Single-Dose, Inactivated Oral Cholera Vaccine

Summary and Comment |
May 4, 2016

Single-Dose, Inactivated Oral Cholera Vaccine

  1. Larry M. Baddour, MD

A single dose of a commercially available vaccine was efficacious in adults and children aged 5 years or older in Bangladesh.

  1. Larry M. Baddour, MD

The development of an oral cholera vaccine represents a major advance in curbing epidemics caused by Vibrio cholerae. Two prior clinical trials demonstrated vaccine efficacy with a two-dose regimen of one of the vaccines that have been studied. Recognizing that data suggested an immunogenic response after only one dose of this vaccine, and that a single-dose vaccine would be more practical during a cholera epidemic that can occur following certain natural disasters, researchers conducted a randomized, placebo-controlled trial in Bangladesh. The killed vaccine was purchased from the manufacturer, and the trial was done in urban slums where endemic cholera is seen, particularly among children. Nonpregnant residents ≥1 year of age were eligible for enrollment. The primary outcome was vaccine protective efficacy, based on culture-confirmed cholera that occurred between 7 days and 6 months after vaccine dosing.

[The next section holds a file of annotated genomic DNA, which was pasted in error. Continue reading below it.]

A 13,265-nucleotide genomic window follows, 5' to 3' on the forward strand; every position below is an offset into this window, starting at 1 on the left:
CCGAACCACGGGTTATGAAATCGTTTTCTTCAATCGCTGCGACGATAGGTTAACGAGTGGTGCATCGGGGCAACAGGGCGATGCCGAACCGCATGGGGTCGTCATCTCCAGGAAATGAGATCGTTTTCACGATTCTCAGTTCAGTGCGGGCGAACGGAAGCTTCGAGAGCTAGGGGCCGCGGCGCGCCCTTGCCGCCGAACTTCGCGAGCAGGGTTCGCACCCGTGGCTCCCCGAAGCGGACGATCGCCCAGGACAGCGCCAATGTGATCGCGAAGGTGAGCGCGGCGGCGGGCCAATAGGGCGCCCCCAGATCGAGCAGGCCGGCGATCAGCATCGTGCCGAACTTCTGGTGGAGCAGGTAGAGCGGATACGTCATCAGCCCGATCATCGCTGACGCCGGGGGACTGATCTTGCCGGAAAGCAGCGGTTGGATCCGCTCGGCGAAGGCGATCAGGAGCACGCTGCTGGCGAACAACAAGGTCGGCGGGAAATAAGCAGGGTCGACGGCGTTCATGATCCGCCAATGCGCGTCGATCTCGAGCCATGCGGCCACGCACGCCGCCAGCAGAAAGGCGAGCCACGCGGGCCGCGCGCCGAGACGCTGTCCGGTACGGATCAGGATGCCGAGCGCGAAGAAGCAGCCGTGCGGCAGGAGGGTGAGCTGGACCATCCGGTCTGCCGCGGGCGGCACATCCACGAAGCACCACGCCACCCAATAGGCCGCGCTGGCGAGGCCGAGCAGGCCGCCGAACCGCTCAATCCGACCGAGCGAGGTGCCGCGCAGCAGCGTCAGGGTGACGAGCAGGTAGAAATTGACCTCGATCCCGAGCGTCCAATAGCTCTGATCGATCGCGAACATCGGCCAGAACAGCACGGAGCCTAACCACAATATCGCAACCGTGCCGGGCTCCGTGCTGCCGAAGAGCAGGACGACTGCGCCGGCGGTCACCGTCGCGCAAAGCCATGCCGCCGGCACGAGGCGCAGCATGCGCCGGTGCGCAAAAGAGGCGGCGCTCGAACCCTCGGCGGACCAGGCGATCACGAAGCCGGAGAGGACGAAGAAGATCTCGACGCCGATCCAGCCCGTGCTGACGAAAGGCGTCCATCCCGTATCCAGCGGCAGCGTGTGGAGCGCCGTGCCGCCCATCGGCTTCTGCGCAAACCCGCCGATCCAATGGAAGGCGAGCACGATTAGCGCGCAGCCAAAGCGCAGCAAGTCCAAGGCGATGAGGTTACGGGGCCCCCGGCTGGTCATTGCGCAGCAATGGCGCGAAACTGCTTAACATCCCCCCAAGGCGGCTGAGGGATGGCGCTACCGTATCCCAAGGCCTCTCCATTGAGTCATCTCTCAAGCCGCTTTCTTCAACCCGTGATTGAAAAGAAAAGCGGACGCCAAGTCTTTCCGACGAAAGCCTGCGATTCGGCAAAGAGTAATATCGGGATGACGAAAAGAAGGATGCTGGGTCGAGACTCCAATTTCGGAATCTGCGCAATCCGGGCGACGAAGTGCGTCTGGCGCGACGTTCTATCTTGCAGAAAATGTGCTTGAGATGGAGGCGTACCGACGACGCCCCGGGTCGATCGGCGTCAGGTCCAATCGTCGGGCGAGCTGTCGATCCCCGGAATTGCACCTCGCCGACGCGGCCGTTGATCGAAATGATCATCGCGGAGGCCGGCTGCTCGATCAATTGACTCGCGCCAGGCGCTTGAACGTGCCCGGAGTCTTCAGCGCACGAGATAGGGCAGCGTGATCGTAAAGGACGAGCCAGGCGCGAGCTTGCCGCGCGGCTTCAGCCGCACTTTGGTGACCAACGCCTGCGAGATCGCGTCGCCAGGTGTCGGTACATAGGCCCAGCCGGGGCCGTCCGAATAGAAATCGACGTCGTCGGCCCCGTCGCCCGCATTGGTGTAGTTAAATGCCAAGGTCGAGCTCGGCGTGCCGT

Overall, 204,700 residents were included in the analysis, and patient- and community-related variables were clinically similar between treatment arms. All cases were due to V. cholerae O1 El Tor biotype. The vaccine protective efficacy varied according to participants' age, although not significantly. Against all cholera presentations, for those 1 to 4 years of age, 5 to 14 years, and 15 years or more, efficacy was 16% (95% confidence interval, −49–53%), 63% (95% CI, −39%–90%), and 56% (95% CI, 16%–77%), respectively. The rate and types of adverse events did not differ between vaccine and placebo recipients. The authors conclude that the vaccine was efficacious in children aged 5 years or older and in adults.


As the investigators note, the World Health Organization has stockpiled this vaccine since 2013 for use in cholera epidemics that can occur worldwide. It is encouraging to see that important progress has been achieved in disease prevention and that it was done, in part, by collaboration between public and private institutions.

Editor Disclosures at Time of Publication

  • Disclosures for Larry M. Baddour, MD at time of publication Royalties UpToDate, Inc. (Authorship duties)


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